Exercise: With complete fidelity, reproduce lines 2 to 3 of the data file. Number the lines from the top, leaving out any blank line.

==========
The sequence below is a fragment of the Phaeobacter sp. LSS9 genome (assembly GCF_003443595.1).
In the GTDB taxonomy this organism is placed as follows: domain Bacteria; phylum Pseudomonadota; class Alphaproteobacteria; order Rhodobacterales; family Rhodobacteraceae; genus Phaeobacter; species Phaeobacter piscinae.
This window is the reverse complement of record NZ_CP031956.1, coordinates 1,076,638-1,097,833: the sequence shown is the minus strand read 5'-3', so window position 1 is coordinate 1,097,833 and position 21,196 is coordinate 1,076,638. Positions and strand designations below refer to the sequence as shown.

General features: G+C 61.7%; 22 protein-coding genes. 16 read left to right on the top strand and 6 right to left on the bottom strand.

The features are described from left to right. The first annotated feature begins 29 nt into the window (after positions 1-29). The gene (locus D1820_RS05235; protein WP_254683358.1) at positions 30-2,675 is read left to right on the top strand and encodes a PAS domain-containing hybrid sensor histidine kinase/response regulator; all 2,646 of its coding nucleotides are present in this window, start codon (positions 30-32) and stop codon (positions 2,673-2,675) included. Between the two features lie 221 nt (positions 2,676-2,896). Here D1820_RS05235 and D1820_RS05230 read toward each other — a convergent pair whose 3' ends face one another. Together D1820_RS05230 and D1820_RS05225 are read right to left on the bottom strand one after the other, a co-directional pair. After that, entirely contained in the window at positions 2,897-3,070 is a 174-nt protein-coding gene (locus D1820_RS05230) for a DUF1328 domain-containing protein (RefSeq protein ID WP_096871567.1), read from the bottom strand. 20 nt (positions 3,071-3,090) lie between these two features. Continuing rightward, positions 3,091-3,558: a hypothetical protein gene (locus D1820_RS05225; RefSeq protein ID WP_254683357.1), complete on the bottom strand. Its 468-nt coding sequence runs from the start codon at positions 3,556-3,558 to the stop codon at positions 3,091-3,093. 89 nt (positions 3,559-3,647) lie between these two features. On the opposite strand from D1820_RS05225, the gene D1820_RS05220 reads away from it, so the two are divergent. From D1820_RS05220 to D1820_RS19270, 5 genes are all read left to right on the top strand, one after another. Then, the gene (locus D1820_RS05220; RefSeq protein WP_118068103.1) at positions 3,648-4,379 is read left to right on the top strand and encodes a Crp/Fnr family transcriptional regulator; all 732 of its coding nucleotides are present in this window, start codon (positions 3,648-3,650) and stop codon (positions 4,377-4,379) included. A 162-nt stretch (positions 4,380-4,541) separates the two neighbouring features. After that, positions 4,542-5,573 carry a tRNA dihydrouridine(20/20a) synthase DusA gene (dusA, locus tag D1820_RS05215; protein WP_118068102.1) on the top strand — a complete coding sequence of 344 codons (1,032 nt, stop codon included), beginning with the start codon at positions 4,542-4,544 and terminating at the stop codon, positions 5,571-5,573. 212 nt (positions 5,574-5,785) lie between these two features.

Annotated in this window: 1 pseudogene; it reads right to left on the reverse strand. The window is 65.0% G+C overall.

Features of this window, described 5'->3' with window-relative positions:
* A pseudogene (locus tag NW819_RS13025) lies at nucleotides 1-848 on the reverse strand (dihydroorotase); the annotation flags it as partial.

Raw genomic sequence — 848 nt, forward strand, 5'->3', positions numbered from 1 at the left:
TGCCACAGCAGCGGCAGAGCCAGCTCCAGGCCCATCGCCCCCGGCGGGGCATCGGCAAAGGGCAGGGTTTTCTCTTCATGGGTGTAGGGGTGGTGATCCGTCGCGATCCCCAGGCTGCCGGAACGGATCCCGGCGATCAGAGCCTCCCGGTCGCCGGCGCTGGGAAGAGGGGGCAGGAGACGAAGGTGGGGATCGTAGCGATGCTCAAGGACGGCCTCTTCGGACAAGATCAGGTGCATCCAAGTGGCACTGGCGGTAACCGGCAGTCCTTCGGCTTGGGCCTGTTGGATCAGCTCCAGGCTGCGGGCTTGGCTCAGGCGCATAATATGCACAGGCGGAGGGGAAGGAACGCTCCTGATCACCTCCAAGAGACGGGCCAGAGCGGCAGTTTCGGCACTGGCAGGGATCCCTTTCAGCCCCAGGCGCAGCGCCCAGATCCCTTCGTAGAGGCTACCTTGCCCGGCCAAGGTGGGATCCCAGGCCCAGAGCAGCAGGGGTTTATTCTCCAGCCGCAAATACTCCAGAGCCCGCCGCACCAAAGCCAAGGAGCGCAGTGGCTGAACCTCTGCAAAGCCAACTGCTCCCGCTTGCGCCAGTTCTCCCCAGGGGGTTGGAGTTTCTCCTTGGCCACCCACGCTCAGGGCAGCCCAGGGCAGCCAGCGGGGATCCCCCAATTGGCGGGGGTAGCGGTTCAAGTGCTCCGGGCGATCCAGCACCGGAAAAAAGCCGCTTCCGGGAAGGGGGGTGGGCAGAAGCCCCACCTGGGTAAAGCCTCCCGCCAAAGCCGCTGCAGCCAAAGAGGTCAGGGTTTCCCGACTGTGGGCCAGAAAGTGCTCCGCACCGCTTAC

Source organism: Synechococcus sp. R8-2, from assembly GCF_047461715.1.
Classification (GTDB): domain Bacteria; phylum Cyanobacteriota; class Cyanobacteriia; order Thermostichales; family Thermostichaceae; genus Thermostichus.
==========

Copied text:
In the GTDB taxonomy this organism is placed as follows: domain Bacteria; phylum Pseudomonadota; class Alphaproteobacteria; order Rhodobacterales; family Rhodobacteraceae; genus Phaeobacter; species Phaeobacter piscinae.
This window is the reverse complement of record NZ_CP031956.1, coordinates 1,076,638-1,097,833: the sequence shown is the minus strand read 5'-3', so window position 1 is coordinate 1,097,833 and position 21,196 is coordinate 1,076,638. Positions and strand designations below refer to the sequence as shown.